- Each urinal built from plastic cans costs upto Rs 1,500
- Plastic can urinals built in more than 1,000 schools in 3 months
- Koppal district aims to go open defecation by October 2 this year
Launched in 2014, the Swachh Bharat Abhiyan, started with the objective of providing toilets to all to end open defecation. In its third year, the initiative has grown in scope to cover programmes to reduce nation’s overall garbage generation and improve waste management. As every state is taking steps to achieve these two goals, a district in Karnataka came up with the most simple and swift solution to end open defecation and reduce plastic waste from simply piling up in landfills.
In June this year, local teachers and officials from the Koppal Zilla Parishad came together and installed low cost urinals in more than 1,000 district schools made out of waste water cans. The project of having low cost urinals is the brainchild of the Chief Executive Officer of Koppal Zilla Parishad Venkat Raja who proposed the idea to all the district school authorities after toilets in schools were found to be unhygienic and unclean by the authorities. The unbearable stench and poor condition of the toilets in schools often led to low attendance.
Talking to NDTV, Mr Raja says, Since using a urinal is more preferred than toilet, we came up with idea of running the project in district schools. The project serves dual purpose of reusing waste water cans and providing a hygienic place for students to urinate. We have Reverse Osmosis plants in our district and hence a decent number of waster cans are always in circulation which we used to our advantage instead of selling them.
Finance was another reason why district officials opted to build urinals out of plastic cans, “Toilets costs upto Rs 15,000, and when we calculated the cost of these plastic urinals it came upto Rs 1,500. Depending on the usage need, we have installed urinals ranging from 2 to 5 in every school” explains Mr Raja.
After circulating notices to the teachers and block development educational officers, a training session of making the urinals was organised where DIY videos were shown. After learning the techniques, the project was implemented. Students of Koppal district were also involved in the process to give a sense of ownership to them. “There is a sense of moral responsibility generated among children if they are directly made a party to the activity. From cutting out cans, painting it to finally giving it a polish, we made students an integral part of our initiative,” says Mr Raja.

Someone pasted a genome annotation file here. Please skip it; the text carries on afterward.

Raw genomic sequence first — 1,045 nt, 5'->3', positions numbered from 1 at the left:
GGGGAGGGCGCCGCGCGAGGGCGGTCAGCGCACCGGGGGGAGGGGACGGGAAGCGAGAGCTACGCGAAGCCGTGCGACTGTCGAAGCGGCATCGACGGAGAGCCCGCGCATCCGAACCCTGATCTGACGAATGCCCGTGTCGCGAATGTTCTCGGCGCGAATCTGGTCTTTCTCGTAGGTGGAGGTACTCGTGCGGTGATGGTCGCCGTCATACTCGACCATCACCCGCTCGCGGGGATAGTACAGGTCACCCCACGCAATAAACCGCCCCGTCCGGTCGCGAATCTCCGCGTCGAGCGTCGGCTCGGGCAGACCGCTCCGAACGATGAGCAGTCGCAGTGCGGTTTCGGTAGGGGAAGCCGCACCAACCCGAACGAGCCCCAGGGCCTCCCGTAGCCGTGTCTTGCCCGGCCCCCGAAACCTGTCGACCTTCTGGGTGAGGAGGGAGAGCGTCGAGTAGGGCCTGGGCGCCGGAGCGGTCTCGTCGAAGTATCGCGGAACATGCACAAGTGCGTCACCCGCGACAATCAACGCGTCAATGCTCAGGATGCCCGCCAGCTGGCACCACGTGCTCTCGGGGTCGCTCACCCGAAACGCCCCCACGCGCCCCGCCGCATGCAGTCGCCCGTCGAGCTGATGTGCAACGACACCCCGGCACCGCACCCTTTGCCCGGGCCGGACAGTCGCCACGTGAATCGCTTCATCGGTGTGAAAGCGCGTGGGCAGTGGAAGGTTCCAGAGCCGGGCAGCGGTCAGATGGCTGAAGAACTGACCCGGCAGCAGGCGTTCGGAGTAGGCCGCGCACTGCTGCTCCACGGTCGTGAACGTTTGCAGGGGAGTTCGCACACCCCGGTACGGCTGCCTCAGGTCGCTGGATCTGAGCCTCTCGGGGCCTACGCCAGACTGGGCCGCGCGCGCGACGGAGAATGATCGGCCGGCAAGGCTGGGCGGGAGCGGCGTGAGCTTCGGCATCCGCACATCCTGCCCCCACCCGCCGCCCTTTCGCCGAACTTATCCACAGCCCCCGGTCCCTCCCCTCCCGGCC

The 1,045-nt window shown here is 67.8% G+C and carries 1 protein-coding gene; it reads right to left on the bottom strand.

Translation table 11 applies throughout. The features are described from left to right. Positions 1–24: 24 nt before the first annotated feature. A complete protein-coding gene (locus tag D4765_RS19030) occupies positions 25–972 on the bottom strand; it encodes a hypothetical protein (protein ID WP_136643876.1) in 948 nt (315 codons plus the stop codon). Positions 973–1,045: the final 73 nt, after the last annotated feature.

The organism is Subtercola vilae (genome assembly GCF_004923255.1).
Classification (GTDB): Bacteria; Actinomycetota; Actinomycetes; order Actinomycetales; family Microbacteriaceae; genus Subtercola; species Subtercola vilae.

We are very proud to be associated with this activity, we will also use them and make sure no one spoils it, says one the students of Koppal district
The project employs a unique ‘Child to Community’ approach, which aims to create a ripple effect and trigger behavourial change among people. “Children will see how beneficial it is to a have system for an individual to relieve in a hygienic manner and will encourage their parents to build a toilet at home,” he adds.
Every urinal is connected with a single pit disposal system which is scientific and sustainable. The soak pit has multiple layers of pebbles and stones through which the liquid waste passes and then absorbs in the ground without contaminating the groundwater.
The low cost urinal model has been shortlisted in Swachathon 1.0 by the government, under the category ‘How can we improve Sanitation in Schools’ confirmed Mr Raja.
This isn’t the first time that Koppal district has involved children in the Clean India Mission. During the Independence week, the district had formed a human chain of 10,000 people mostly consisting of school children to create awareness about open defecation and cleanliness.
Since the start of Swachh Bharat Abhiyan in 2014, 59,565 toilets have been constructed across the district. With a target of constructing around 50,000 toilets in next two months, the district aims to go Open Defecation Free by October 2 this year, confirmed Mr Raja.